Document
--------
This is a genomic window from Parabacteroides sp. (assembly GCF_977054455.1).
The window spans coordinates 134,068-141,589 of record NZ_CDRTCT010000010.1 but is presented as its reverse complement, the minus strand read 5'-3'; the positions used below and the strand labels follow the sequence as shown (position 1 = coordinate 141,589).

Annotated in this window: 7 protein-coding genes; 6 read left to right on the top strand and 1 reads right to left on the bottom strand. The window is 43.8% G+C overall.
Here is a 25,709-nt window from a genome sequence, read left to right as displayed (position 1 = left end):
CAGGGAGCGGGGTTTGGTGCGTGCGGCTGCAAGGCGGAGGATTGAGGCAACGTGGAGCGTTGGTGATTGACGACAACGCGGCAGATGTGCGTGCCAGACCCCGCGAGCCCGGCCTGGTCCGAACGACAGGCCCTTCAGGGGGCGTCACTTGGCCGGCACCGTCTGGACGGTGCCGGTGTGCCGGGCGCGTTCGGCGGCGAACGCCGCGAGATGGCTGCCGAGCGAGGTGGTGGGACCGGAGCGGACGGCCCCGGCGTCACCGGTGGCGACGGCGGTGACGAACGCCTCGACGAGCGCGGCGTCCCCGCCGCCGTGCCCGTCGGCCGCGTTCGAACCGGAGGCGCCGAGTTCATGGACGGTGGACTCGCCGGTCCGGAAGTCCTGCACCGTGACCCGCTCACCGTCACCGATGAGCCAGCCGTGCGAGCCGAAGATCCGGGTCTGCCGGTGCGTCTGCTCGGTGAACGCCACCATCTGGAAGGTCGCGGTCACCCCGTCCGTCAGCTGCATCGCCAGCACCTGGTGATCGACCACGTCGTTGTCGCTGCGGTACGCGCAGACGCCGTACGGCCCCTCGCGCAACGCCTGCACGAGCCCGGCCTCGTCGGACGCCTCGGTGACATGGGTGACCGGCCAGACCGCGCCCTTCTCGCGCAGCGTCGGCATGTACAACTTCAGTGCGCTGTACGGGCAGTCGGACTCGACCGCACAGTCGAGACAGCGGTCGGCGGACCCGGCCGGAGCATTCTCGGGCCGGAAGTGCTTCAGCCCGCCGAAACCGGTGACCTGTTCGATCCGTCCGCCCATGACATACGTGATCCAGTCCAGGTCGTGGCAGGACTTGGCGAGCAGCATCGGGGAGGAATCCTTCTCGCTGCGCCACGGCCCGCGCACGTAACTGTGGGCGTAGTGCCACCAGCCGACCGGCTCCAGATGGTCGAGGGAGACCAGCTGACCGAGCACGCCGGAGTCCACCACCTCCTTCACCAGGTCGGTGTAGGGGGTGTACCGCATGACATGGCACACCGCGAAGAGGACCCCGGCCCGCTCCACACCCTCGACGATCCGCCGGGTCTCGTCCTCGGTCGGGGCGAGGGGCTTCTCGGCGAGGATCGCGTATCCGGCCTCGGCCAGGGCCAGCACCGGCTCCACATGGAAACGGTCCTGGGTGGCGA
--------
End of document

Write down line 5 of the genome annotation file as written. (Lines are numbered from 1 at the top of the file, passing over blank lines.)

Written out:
CAGGGAGCGGGGTTTGGTGCGTGCGGCTGCAAGGCGGAGGATTGAGGCAACGTGGAGCGTTGGTGATTGACGACAACGCGGCAGATGTGCGTGCCAGACCCCGCGAGCCCGGCCTGGTCCGAACGACAGGCCCTTCAGGGGGCGTCACTTGGCCGGCACCGTCTGGACGGTGCCGGTGTGCCGGGCGCGTTCGGCGGCGAACGCCGCGAGATGGCTGCCGAGCGAGGTGGTGGGACCGGAGCGGACGGCCCCGGCGTCACCGGTGGCGACGGCGGTGACGAACGCCTCGACGAGCGCGGCGTCCCCGCCGCCGTGCCCGTCGGCCGCGTTCGAACCGGAGGCGCCGAGTTCATGGACGGTGGACTCGCCGGTCCGGAAGTCCTGCACCGTGACCCGCTCACCGTCACCGATGAGCCAGCCGTGCGAGCCGAAGATCCGGGTCTGCCGGTGCGTCTGCTCGGTGAACGCCACCATCTGGAAGGTCGCGGTCACCCCGTCCGTCAGCTGCATCGCCAGCACCTGGTGATCGACCACGTCGTTGTCGCTGCGGTACGCGCAGACGCCGTACGGCCCCTCGCGCAACGCCTGCACGAGCCCGGCCTCGTCGGACGCCTCGGTGACATGGGTGACCGGCCAGACCGCGCCCTTCTCGCGCAGCGTCGGCATGTACAACTTCAGTGCGCTGTACGGGCAGTCGGACTCGACCGCACAGTCGAGACAGCGGTCGGCGGACCCGGCCGGAGCATTCTCGGGCCGGAAGTGCTTCAGCCCGCCGAAACCGGTGACCTGTTCGATCCGTCCGCCCATGACATACGTGATCCAGTCCAGGTCGTGGCAGGACTTGGCGAGCAGCATCGGGGAGGAATCCTTCTCGCTGCGCCACGGCCCGCGCACGTAACTGTGGGCGTAGTGCCACCAGCCGACCGGCTCCAGATGGTCGAGGGAGACCAGCTGACCGAGCACGCCGGAGTCCACCACCTCCTTCACCAGGTCGGTGTAGGGGGTGTACCGCATGACATGGCACACCGCGAAGAGGACCCCGGCCCGCTCCACACCCTCGACGATCCGCCGGGTCTCGTCCTCGGTCGGGGCGAGGGGCTTCTCGGCGAGGATCGCGTATCCGGCCTCGGCCAGGGCCAGCACCGGCTCCACATGGAAACGGTCCTGGGTGGCGA